Trend 3: Cloud infrastructure players enter the stage
As the 5G market heats up and network and cloud infrastructure technologies grow closer, I expect to see more and more cloud players enter the 5G arena. This has already started to happen with Google, AWS, and Microsoft, who announced cloud edge partnerships with traditional operators, and with facebook, who took an independent approach with its Telecom Infra Project (TIP).
As 5G enters the world of corporate IT, we’ll see more of these companies getting involved. For the time being, it is in partnership with internet providers, but who knows what the future may bring?
Trend 4: Shift in focus from developing new technologies to implementing them
2019 was the year that 5G came out of the labs and into the stark light of reality. For several years the industry has been focused on innovating and developing new technologies. In 2020, I expect innovative creativity to shift its focus to the implementation of not only 5G, but also AI, AR, and blockchain.
These technologies have matured more or less at the same time, and, put together, have the potential to create something new. With 5G out of the labs, the focus will shift to finding the ideal recipe that mixes these technologies just right to grow market share. As operators are shaken up by changes in the ecosystem and trying to solidify their position within their enterprise customers, they will seek new channels and new strategic directions to create new business.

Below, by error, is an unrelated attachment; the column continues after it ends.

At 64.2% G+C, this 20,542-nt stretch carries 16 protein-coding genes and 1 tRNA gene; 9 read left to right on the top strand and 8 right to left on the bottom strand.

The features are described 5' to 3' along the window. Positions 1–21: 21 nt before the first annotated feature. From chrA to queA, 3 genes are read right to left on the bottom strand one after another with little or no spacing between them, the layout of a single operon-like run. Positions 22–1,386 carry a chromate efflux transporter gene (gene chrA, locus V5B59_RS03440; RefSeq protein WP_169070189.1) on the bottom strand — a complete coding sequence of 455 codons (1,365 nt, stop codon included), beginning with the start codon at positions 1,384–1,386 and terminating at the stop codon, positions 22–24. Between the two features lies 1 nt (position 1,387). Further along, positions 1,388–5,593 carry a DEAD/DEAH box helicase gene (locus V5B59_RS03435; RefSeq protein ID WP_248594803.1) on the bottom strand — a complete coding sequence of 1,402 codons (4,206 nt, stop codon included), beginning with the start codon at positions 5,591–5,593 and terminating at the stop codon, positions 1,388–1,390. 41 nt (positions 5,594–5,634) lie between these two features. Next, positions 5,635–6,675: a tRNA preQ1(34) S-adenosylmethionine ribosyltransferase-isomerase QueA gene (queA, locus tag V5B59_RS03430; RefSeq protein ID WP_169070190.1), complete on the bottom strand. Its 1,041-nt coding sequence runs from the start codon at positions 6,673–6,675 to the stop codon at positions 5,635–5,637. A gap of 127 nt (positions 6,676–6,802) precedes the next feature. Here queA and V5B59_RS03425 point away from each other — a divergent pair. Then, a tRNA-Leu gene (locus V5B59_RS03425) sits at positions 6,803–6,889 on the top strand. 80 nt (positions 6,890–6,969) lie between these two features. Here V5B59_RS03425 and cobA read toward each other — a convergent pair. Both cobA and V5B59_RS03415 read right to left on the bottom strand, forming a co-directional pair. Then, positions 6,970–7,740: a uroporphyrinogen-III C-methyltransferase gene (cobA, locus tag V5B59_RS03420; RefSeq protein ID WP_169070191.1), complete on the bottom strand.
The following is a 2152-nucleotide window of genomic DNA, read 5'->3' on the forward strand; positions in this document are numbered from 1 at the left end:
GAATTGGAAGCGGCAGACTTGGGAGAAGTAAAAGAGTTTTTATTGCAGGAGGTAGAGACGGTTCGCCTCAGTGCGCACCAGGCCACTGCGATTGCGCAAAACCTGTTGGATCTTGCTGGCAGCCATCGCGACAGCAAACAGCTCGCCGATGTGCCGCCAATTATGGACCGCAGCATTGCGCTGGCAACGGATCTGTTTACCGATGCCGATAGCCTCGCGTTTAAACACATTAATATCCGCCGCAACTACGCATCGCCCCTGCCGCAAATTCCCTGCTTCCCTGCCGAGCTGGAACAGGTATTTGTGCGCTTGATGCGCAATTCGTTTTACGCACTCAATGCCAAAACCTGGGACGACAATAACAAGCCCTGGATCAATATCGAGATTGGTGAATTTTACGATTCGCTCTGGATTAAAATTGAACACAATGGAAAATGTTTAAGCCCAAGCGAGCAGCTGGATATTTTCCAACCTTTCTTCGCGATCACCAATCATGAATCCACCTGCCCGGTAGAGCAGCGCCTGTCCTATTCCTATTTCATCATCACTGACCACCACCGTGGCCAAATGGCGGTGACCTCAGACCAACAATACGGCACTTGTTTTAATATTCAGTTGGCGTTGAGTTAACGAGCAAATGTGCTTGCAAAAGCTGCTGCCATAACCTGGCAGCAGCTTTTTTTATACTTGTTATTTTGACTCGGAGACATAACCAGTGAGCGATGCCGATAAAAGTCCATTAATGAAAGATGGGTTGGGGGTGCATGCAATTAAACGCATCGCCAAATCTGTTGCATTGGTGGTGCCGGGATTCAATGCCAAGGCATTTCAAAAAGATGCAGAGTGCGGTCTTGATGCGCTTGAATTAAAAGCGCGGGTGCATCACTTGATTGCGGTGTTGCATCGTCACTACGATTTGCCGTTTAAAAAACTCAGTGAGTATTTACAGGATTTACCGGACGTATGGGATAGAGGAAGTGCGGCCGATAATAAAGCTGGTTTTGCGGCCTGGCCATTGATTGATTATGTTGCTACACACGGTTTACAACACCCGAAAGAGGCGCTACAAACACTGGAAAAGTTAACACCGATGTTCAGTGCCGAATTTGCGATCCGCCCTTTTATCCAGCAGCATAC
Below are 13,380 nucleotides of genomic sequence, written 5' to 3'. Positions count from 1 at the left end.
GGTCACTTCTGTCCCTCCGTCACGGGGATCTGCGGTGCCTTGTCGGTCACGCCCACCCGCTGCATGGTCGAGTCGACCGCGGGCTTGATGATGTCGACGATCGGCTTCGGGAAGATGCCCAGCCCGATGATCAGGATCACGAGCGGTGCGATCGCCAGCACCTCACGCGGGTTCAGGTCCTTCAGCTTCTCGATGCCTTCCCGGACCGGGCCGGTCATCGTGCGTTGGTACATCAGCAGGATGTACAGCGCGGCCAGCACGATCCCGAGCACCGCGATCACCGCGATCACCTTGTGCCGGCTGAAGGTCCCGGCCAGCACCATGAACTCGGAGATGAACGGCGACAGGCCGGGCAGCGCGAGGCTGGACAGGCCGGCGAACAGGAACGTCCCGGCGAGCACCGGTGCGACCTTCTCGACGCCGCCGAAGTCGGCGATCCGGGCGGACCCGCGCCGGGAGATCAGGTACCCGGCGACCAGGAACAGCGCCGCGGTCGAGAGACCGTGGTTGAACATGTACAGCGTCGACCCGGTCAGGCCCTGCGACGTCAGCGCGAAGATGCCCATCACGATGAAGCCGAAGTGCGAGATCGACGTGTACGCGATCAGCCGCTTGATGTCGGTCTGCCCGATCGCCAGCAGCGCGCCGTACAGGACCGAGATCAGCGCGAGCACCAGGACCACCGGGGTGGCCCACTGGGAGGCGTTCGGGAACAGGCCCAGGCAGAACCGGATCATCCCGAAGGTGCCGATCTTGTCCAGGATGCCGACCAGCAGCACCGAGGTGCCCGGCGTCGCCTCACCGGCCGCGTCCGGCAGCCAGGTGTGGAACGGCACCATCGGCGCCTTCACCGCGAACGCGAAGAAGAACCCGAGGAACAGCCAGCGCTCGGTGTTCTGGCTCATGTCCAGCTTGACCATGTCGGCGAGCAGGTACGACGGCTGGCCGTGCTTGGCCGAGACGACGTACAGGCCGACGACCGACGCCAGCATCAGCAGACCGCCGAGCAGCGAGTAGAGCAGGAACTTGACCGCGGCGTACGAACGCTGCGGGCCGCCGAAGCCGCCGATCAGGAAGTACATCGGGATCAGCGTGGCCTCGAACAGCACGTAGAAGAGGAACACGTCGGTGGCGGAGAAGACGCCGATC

Trend 5: On-Prem is changing
No matter how much people have talked about the marriage of wireless and wireline communications, they still remain separate within operators and enterprises alike. Until now, that is.
As 5G focuses on enterprises, it will need to integrate with other broadband connectivity solutions such as SD-WAN and Wi-Fi6. Couple that with the software nature of 5G and its easy (and extensive) configurability, and all of a sudden mobile networking becomes part of the IT domain. This change of ownership for wireless communications on the customer side, spells a much-needed change in how operators engage with them.
Trend 6: Disaggregation of the network
In 2020, we are going back to dealing with hundreds of different suppliers of network equipment vendors, with each one specializing in a very specific area. This trend of disaggregated supply chains started several years ago, and I expect to see it grow in 2020.
There are two levels of disaggregation:
- There are many vendors that sell communications and network equipment, but in the end, everything is acquired from a system integrator.
- Enterprise companies will source and implement the network on their own.
The trend towards disaggregation is the result of initiatives like Facebook’s Telecom Infra Project (TIP) and the O-RAN Alliance, as well as moves by governments as described above. In the end, supply chains or value chains now involve many small-scale providers, and power is shifting from the hands of giant equipment vendors and giant operators to the hands of enterprise customers and integrators.
5G has arrived, there is no question about it. However, we are still in its very early days, and the technology, use cases, and ecosystem are far from settled. One thing is clear – it will be interesting to see how 5G will disrupt both the industry and the telecom supply chain itself.
We at ASOCS are excited to be at the cutting edge of the 5G revolution, enabling new business models with our virtual RAN solution that fully supports the Open RAN initiative.